Why Britain's parcel couriers are still struggling to deliver

The rise and rise of online shopping should be a bonanza for Britain's package delivery firms. Yet one of them has gone bust and others are losing money. What's going wrong? And is consolidation the answer?

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The Independent Online

Just over three months have passed since a delivery company famed for its green and yellow vans collapsed into administration.

City Link failed after suffering substantial losses over several years. It struggled to slash its cost base and was also unable to cope with changing patterns of customer demand and increased competition.

Since then, more than 2,500 staff have been made redundant and the company’s owner, Better Capital, has been lambasted by a Parliamentary committee for leaving staff high and dry over Christmas.

The company was unable to bounce back from a failed turnaround, but it is far from the only firm that has endured struggles in the fast-paced UK delivery market.

The rise of online retail should, in theory, be a massive boost for British parcel delivery firms. Yet many have struggled to adapt to the surge in volumes and the increasingly specific demands of customers, including requirements to hit 30-minute slot windows.

One company that, like City Link, has suffered years of losses is Yodel. It has been a problematic investment for the billionaire Barclay brothers.

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A parcel being prepared at an Amazon warehouse

The firm, which delivers 155 million parcels a year, has been criticised in the past for failing to deliver on time and breaking goods. Last December, it had to stop collecting parcels from retailers at one stage as it struggled to deliver the surge in online orders following Black Friday sales.

The company has also faced intense competition as rivals slash prices to win contracts.

“The UK parcel market remains a highly competitive place” said Yodel’s executive chairman, Dick Stead.

Yodel was launched in 2010 following the merger of Home Delivery Network and the domestic business-to-business and business-to-consumer businesses of DHL UK. Its most recent financial results were published at Companies House just over a week ago and reveal another loss-making year in the 12 months to 30 June.  The group made its fifth loss in a row, recording a shortfall after tax of £73.6m (although an improvement on the £98.4m loss the previous year).

Some of the bigger players in the delivery market are looking to become more dominant through mergers and acquisitions, with US giant FedEx announcing this week it is to buy TNT Express for €4.4bn (£3.2bn).

Could buying up the competition help Yodel to keep up with its big order books and contracts? Mr Stead says acquisitions are not part of its plans. Instead, Yodel has made a number of investments in the business to keep it at the top of its game, such as opening two new service centres in Selby and Northamptonshire.

Another rival that has struggled with a sudden flurry of higher volumes is UK Mail Group, which has swallowed up some of City Link’s work after it went bust. The company said this lay behind its higher costs in the final quarter of its financial year to 31 March. “We incurred costs from spot hire trucks and agency staff to cope with the increased volume” chief executive, Guy Buswell, told The Independent.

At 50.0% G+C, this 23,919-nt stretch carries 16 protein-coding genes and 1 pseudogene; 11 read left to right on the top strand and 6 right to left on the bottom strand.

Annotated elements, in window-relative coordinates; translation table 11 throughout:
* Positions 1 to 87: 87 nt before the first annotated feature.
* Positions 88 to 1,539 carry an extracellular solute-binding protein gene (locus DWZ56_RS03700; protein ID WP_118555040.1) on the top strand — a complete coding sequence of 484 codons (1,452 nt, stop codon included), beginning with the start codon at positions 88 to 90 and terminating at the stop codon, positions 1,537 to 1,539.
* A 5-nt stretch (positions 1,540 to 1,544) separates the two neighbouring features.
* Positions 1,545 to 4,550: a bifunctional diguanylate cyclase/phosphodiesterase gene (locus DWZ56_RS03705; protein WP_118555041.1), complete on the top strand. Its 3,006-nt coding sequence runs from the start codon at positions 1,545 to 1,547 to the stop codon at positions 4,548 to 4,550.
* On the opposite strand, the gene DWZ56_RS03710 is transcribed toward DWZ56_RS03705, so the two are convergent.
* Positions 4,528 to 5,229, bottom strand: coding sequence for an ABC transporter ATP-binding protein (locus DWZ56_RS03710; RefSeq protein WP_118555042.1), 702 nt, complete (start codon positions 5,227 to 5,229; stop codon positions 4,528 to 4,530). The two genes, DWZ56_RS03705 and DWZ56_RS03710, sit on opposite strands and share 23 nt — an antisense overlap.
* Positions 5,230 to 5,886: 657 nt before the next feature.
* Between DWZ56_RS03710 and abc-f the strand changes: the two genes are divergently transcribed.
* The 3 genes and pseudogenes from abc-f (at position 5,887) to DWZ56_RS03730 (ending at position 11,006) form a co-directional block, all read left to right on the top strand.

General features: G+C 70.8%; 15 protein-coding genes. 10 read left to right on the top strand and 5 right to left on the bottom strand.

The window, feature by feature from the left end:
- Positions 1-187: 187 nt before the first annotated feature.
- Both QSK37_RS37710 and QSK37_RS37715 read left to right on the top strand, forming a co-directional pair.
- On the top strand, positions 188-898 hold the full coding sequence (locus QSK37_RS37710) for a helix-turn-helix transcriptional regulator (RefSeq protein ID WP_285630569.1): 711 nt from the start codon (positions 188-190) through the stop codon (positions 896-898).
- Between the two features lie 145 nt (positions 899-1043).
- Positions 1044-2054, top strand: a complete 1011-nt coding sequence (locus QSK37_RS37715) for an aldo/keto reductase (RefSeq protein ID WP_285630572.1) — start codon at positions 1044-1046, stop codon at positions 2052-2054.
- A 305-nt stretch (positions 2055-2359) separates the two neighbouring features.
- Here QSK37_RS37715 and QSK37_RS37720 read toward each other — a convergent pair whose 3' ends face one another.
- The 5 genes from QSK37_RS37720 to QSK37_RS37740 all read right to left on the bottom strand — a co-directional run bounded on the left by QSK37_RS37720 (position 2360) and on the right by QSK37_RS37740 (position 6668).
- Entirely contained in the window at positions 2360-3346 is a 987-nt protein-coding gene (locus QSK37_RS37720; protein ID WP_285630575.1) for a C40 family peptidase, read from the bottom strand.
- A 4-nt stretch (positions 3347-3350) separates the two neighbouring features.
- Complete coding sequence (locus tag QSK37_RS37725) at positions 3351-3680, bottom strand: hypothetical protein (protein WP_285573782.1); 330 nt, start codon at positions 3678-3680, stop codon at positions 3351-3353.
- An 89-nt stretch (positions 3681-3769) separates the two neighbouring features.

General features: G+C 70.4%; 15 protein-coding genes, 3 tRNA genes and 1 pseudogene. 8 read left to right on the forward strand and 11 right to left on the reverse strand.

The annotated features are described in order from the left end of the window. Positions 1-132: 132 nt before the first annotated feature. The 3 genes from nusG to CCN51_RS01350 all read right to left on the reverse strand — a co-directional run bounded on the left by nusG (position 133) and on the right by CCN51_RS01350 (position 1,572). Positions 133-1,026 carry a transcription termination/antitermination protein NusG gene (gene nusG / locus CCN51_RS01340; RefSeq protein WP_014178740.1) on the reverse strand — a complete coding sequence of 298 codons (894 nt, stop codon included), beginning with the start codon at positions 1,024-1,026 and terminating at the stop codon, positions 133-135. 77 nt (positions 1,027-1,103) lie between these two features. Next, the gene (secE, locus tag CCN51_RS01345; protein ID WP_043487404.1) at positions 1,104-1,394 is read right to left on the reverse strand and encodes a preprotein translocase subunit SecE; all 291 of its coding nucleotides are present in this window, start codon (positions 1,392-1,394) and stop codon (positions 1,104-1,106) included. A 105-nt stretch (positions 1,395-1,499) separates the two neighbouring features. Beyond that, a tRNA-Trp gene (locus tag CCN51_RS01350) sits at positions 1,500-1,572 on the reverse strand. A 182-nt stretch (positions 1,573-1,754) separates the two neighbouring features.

“This will be eased out as we move to more long-term fixed cheaper resources. Also our new hub near Coventry, which is online fully from October, will return us to normal operating levels.”

But the group welcomed the FedEx planned merger with TNT. Mr Buswell said: “The loss of the TNT brand is good for UK Mail because we compete with them in our specialist divisions which FedEx are not known for. It also confirms that TNT will not likely enter the B2C market because FedEx do not operate in this market.”

The market was sceptical, sending UK Mail’s shares down almost 4 per cent.

The FedEx-TNT merger was also brushed off as largely unthreatening by parcel carrier DPD, whose director of marketing, Tim Jones, said: “While the TNT and FedEx combination will shake up the wider delivery market and pose a potential threat, we do not see it having a significant impact on our core business.”

That is not to say it should be taken likely, according to Alastair McCaig, market analyst at IG. He concurred that the takeover was not an immediate threat to the UK’s well-known parcel carriers.

But he did warn: “The TNT and FedEx tie-up will undoubtedly sharpen up their end product. While there is no immediate threat  to  DPD, UK Mail and Yodel they really need to ensure they have a sustained service, because if they do not, the new merged business could see an opportunity to get a piece of the market while it is struggling.”

Faced with that challenging outlook, Britain’s delivery companies cannot afford to waste time. They need to concentrate on improving results because otherwise rivals will move and grab their chunk of the booming, but difficult, delivery market.

Boxed in? The delivery firms

Yodel

Launched in 2010 after merger of Home Delivery Network and DHL UK’s domestic businesses.

UK Mail

Listed in 1993. Has a network of 3,500 vehicles.

Parcelforce

Part of Royal Mail – 54 depots.

DPD

Part of the GeoPost group owned by La Poste of France.

Hermes

Owned by Germany’s Hermes Logistik Gruppe Deutschland.

Fedex

Started in the 1970s in the US. Now has 1,900 office locations across the globe.

TNT

Netherlands-based with origins dating to 1940s.

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